PELOSI: I would say that as an ardent, practicing Catholic, this is an issue that I have studied for a long time. And what I know is, over the centuries, the doctors of the church have not been able to make that definition. And Senator–St. Augustine said at three months. We don’t know. The point is, is that it shouldn’t have an impact on the woman’s right to choose. Roe v Wade talks about very clear definitions of when the child–first trimester, certain considerations; second trimester; not so third trimester. There’s very clear distinctions. This isn’t about abortion on demand, it’s about a careful, careful consideration of all factors and–to–that a woman has to make with her doctor and her god. And so I don’t think anybody can tell you when life begins, human life begins. As I say, the Catholic Church for centuries has been discussing this, and there are those who’ve decided...
BROKAW: The Catholic Church at the moment feels very strongly that it...
PELOSI: I understand that.
BROKAW: ...begins at the point of conception.
PELOSI: I understand. And this is like maybe 50 years or something like that. So again, over the history of the church, this is an issue of controversy. But it is, it is also true that God has given us, each of us, a free will and a responsibility to answer for our actions. And we want abortions to be safe, rare, and reduce the number of abortions. That’s why we have this fight in Congress over contraception. My Republican colleagues do not support contraception. If you want to reduce the number of abortions, and we all do, we must–it would behoove you to support family planning and, and contraception, you would think. But that is not the case. So we have to take -- you know, we have to handle this as respectfully -- this is sacred ground. We have to handle it very respectfully and not politicize it, as it has been -- and I’m not saying Rick Warren did, because I don’t think he did, but others will try to.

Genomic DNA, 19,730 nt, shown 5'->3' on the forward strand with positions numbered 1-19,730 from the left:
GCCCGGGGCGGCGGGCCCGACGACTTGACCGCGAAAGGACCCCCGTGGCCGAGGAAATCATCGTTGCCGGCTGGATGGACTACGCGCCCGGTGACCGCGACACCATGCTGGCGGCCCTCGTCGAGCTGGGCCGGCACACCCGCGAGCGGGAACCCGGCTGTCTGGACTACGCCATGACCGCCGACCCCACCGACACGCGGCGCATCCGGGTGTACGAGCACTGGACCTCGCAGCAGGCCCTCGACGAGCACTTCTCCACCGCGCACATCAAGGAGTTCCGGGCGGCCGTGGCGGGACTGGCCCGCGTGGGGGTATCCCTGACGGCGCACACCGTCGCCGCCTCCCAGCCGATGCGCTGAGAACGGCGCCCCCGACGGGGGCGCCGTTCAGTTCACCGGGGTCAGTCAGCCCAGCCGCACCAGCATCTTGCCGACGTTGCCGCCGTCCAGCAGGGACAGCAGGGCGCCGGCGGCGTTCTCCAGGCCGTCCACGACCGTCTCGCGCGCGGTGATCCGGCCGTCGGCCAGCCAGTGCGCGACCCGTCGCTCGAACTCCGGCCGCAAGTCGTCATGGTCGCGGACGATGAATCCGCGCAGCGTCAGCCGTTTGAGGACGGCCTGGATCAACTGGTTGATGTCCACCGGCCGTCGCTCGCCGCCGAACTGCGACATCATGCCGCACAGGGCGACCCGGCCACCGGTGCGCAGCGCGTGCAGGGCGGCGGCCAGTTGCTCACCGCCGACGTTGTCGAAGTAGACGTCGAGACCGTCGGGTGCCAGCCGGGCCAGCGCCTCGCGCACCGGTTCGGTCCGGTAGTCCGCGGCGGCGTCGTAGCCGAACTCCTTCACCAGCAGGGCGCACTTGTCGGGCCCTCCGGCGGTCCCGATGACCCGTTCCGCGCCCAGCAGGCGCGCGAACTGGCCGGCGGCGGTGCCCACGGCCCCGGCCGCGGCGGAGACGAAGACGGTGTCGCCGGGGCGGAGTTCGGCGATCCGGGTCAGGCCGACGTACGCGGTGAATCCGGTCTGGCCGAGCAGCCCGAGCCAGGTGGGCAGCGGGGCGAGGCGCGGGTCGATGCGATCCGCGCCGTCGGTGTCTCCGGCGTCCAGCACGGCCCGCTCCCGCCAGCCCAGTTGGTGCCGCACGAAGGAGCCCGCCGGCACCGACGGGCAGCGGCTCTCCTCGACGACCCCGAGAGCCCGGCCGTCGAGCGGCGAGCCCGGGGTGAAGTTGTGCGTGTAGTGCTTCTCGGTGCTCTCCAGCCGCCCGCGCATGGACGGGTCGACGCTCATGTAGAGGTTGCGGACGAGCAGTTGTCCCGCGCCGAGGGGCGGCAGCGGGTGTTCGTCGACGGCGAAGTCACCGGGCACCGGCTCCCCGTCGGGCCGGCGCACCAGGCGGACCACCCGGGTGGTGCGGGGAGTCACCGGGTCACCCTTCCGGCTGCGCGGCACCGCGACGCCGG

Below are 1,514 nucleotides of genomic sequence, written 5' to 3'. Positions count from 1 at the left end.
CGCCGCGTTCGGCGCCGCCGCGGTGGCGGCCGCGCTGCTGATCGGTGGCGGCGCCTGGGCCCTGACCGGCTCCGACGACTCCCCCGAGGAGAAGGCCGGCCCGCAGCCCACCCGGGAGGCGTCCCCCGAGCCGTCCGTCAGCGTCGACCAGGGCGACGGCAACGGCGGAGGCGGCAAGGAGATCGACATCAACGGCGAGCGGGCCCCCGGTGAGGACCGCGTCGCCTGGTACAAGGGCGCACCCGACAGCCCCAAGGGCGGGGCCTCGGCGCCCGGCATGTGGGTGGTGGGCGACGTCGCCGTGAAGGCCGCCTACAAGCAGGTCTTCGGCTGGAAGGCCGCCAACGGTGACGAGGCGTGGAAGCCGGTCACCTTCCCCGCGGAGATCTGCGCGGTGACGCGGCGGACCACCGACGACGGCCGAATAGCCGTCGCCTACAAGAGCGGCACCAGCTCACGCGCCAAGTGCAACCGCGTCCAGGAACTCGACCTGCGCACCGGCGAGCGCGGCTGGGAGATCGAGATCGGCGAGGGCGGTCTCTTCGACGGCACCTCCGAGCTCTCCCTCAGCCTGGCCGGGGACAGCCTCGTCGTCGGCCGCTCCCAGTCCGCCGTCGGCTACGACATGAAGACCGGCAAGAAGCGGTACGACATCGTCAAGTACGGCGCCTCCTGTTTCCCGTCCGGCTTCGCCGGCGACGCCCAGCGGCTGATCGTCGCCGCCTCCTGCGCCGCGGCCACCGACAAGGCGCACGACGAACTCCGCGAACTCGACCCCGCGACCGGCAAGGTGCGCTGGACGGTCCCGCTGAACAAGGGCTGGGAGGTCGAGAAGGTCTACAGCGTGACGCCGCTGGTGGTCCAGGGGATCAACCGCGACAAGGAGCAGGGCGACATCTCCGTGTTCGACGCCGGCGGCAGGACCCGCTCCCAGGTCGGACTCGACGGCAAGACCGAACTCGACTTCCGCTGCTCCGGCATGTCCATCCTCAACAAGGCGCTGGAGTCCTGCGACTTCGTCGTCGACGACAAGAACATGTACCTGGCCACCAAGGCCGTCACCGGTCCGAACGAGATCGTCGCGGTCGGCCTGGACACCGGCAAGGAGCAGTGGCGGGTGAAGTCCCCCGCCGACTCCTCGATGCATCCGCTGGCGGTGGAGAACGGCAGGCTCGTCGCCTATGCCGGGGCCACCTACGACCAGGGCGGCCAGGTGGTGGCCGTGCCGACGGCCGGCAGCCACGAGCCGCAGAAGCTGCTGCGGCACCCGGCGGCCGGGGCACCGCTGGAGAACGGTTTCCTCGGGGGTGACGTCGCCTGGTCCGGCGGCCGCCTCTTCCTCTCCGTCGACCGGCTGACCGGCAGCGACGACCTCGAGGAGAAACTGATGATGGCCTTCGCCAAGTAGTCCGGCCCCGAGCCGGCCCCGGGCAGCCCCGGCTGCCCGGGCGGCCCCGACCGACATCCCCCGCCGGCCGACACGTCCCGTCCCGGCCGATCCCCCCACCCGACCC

Madame Speaker's gross misrepresentations of Church teaching, never mind the writings of St Augustine (which I doubt ever took up any space on her nightstand), have been brought to light throughout the Catholic blogosphere within the same day. The condemnation of abortion, regardless of any speculation over "ensoulment," is older than the Church Herself. In the Old Testament, God tells His people that "before I formed you in the womb, I knew you." The earliest apostolic writings confirmed this, including the first known catechism, the Didache, or The Teaching of the Apostles:
The second commandment of the teaching: You shall not murder. You shall not commit adultery. You shall not seduce boys. You shall not commit fornication. You shall not steal. You shall not practice magic. You shall not use potions. You shall not procure [an] abortion, nor destroy a newborn child. (2:1–2)
(Potions? Seduce boys?? Whatever could this mean???)
Tertillian, near the end of the second century, wrote in great detail in his Apology of the horrible procedures used by abortionists. (Read the gory details here.) In the early third century, Hippolytus was equally forceful in his Refutation of All Heresies. On and on the condemnations have been brought forward, until the present day. Obviously we're going back more than fifty years.
And by now, we've heard of how Obama thinks that any speculation of when life begins is "above my pay grade." Curiously, the highest office in the land is not. This election is becoming harder for the mass media to manipulate, so long as those whom they lionize insist on making fools of themselves. The conventions are coming up. It's time for the voter to get past the glitter and the soundbites, and examine closely the character of those who would lead this Republic.
[THIS JUST IN: Father Z brings us the straight talk from Archbishop Chaput of Denver (who looks like a Capuchin, but argues like a Dominican -- how does he do that???), as well as the ancient wisdom of the Roman poet Ovid.]
[THE PLOT THICKENS: Pelosi does Augustine... very badly!]